The watchdog site says it appears to be a nationwide attack on iCloud accounts, designed to make users think they are communicating with Apple when in fact they are not. The attackers in this case set up a fake website that looks like Apple iCloud. Using login credentials supplied by the user, the attacker is then able to steal personal information stored in iCloud.
In its blog post, GreatFire.org says the attack is what's known as a "man-in-the-middle" attack, a form of "active eavesdropping" that scoops up a user's personal data without their knowledge. It alleges that Chinese authorities are behind the attack. "This is clearly a malicious attack on Apple in an effort to gain access to usernames and passwords and consequently all data stored on iCloud," the site states.
GreatFire.org also attributed recent attacks against Google and Yahoo to a Chinese government effort to snoop on what information users are accessing. But in its blog post, it says "the Apple attack is different. If users ignored the security warning and clicked through to the Apple site and entered their username and password, this information has now been compromised by the Chinese authorities.... This may also somehow be related again to images and videos of the Hong Kong protests being shared on the mainland."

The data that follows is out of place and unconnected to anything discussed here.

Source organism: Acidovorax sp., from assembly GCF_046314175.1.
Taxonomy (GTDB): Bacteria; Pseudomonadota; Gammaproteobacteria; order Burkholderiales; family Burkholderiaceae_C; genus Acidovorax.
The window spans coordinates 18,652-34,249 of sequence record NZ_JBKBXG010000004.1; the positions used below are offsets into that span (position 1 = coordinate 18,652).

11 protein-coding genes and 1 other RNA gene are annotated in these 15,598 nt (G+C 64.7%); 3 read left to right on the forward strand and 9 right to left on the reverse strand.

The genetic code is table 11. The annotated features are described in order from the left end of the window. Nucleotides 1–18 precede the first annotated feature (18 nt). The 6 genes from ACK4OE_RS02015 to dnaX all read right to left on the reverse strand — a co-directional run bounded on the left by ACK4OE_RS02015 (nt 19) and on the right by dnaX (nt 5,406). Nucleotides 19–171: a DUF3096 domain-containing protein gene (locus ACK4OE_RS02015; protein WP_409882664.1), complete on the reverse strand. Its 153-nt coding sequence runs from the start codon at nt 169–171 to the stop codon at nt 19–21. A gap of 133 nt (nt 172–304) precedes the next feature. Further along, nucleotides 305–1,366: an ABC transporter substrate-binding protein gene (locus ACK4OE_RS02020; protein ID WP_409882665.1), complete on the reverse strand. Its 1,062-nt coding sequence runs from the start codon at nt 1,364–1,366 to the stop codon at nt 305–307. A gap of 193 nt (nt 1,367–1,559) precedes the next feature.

The Verge noted that "A similar attack is also being leveled against Microsoft's Login.live.com, the company's gateway for all account logins."
GreatFire.org advises Chinese iCloud users to protect themselves by using a VPN (virtual private network) or a trusted desktop browser that warns users of "man-in-the-middle" web attacks. They recommend Firefox or Chrome, but not Qihoo's Chinese 360 browser. They also urge users to take advantage of Apple's two-step verification feature.
Apple issued a statement on its website, saying: "We're aware of intermittent organized network attacks using insecure certificates to obtain user information... These attacks don't compromise iCloud servers, and they don't impact iCloud sign in on iOS devices or Macs running OS X Yosemite using the Safari browser."
Apple advises checking a site's digital security certificate before entering any information. It also notes that "the iCloud website is protected with a digital certificate... Users should never enter their Apple ID or password into a website that presents a certificate warning."